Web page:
Article

Economic cost of illness due to E. coli O157 infections in the United States

Economic Research Service, U.S. Department of Agriculture, 1800 M Street N.W., Washington, DC 20036-5831, USA.
Journal of food protection (Impact Factor: 1.8). 01/2006; 68(12):2623-30.
Source: PubMed

ABSTRACT The Centers for Disease Control and Prevention (CDC) has estimated that Shiga toxin-producing Escherichia coli O157 (0157 STEC) infections cause 73,000 illnesses annually in the United States, resulting in more than 2,000 hospitalizations and 60 deaths. In this study, the economic cost of illness due to O157 STEC infections transmitted by food or other means was estimated based on the CDC estimate of annual cases and newly available data from the Foodborne Diseases Active Surveillance Network (FoodNet) of the CDC Emerging Infections Program. The annual cost of illness due to O157 STEC was $405 million (in 2003 dollars), including $370 million for premature deaths, $30 million for medical care, and $5 million in lost productivity. The average cost per case varied greatly by severity of illness, ranging from $26 for an individual who did not obtain medical care to $6.2 million for a patient who died from hemolytic uremic syndrome. The high cost of illness due to O157 STEC infections suggests that additional efforts to control this pathogen might be warranted.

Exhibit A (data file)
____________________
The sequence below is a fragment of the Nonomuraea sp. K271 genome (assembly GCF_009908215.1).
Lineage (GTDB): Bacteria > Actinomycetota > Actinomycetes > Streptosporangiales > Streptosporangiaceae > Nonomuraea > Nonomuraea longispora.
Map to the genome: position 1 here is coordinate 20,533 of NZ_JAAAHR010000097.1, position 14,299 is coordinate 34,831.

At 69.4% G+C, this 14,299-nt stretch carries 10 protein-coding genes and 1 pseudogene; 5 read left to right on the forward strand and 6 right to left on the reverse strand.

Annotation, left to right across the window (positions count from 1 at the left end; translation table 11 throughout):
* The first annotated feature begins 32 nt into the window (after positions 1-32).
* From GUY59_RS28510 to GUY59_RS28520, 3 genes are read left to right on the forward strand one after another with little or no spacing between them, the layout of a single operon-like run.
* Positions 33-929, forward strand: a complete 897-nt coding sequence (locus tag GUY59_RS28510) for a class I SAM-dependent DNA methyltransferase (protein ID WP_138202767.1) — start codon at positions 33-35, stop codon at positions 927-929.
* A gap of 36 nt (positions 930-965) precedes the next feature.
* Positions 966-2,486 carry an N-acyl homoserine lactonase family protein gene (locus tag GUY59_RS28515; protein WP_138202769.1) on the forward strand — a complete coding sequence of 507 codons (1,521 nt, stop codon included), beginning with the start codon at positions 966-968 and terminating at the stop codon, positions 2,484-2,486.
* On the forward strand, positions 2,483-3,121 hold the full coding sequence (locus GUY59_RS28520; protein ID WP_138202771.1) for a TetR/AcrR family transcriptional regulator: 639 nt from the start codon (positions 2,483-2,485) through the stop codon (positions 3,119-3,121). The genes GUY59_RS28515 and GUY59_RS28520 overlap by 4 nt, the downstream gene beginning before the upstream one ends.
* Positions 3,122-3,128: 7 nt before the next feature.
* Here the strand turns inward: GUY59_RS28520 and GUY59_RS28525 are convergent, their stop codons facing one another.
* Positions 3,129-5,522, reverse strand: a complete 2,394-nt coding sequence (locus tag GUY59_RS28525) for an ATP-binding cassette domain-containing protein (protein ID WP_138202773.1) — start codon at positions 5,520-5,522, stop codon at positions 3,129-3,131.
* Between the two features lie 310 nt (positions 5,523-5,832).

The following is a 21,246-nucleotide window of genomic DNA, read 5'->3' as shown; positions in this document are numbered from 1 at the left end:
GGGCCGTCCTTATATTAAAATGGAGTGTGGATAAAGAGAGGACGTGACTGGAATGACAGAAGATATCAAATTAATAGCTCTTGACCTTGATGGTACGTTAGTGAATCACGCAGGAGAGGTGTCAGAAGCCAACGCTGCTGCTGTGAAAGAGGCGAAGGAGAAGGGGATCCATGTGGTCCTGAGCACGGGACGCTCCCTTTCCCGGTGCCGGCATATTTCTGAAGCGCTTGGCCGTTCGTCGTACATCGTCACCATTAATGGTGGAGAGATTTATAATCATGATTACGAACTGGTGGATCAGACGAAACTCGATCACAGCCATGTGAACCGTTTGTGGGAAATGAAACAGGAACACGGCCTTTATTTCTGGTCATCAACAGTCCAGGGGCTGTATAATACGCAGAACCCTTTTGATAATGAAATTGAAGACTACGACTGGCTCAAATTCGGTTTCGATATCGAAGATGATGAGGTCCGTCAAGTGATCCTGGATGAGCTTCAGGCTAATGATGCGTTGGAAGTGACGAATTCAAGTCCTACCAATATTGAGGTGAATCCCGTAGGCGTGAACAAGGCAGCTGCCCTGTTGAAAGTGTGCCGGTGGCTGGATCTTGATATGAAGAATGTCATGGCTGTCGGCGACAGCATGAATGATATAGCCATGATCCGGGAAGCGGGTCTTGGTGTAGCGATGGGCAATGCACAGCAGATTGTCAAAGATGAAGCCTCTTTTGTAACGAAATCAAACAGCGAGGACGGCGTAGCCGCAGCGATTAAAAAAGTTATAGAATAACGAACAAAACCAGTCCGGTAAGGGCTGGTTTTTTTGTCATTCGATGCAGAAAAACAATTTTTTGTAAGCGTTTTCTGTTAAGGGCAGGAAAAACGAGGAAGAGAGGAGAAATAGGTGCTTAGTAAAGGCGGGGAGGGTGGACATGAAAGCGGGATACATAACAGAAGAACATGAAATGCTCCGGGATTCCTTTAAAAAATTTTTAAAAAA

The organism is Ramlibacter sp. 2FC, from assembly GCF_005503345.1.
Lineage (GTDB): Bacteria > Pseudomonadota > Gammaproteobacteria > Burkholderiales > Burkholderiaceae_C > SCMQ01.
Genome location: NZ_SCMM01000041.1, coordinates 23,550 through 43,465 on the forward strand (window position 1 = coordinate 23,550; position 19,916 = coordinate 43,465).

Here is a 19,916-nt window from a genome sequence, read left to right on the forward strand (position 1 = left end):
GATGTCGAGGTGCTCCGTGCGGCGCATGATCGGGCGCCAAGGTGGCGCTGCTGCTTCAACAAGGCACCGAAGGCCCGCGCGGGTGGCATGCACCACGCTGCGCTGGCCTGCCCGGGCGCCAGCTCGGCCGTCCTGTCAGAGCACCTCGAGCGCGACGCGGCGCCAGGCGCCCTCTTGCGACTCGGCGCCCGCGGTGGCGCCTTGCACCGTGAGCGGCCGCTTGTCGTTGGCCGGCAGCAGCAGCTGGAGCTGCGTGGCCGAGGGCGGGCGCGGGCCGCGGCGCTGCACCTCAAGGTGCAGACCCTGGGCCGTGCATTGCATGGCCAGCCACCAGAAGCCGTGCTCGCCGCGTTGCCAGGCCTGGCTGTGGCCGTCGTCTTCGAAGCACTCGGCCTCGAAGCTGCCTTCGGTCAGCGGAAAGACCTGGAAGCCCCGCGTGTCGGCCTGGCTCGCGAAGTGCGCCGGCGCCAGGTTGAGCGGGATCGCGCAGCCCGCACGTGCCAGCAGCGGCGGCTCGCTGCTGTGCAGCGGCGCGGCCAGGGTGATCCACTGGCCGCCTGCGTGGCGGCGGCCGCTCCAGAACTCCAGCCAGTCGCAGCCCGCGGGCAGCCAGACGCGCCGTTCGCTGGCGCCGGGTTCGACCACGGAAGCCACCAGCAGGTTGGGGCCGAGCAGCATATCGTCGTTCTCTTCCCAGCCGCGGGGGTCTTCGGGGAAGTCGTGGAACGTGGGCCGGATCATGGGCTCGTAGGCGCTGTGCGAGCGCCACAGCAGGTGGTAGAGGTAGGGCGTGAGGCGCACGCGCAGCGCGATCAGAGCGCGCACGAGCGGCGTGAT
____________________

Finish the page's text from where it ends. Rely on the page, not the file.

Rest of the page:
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    • "for primary diagnosis (Buzby et al., 1996, 1997; Frenzen et al., 2005; HCUP, 2006; ERS, 2011). Hospital duration for remaining pathogens, as well as durations of moderate and mild symptoms, are midpoints of ranges drawn from medical textbooks, reviews of clinical characteristics, surveillance summaries, outbreak reports, and prior disease burden estimates. "
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    • "Epidemiological surveys conducted over the past several years indicate that E. coli O157:H7 is ubiquitous at the herd level in both dairy and beef cattle operations but prevalence of these bacteria in individual animals or animals in pens varies greatly [33] [34] [35] [36]. Thus, application of strategies for reducing pre-harvest prevalence of E. coli O157:H7 at the farm is important for enhancing safety of bovine food products and mitigating economic impact of E. coli O157:H7 caused disease outbreaks on the public health system and the food industry [37]. Since LEE-encoded proteins are critical in gastrointestinal colonization of cattle by E. coli O157:H7, several studies have reported evaluations of vaccines containing one or more LEE-encoded proteins to reduce intestinal colonization in cattle experimentally or naturally infected with E. coli O157:H7 [31,38–41]. "
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    • "Escherichia coli O157:H7, which is responsible for c. 73 500 cases of infections in the United States each year (Mead et al. 1999), can colonize the intestinal tract of cattle and be introduced into beef products during slaughtering and subsequent processing. A recent study by Frenzen et al. (2005) estimated that 'the annual cost of E. coli O157:H7 illnesses is $405 million, which includes $370 million for premature deaths, $30 million for medical care and $5 million for lost productivity'. Different intervention methods have been used in the meat industry to prevent or decrease E. coli O157:H7 contamination from various potential sources. "
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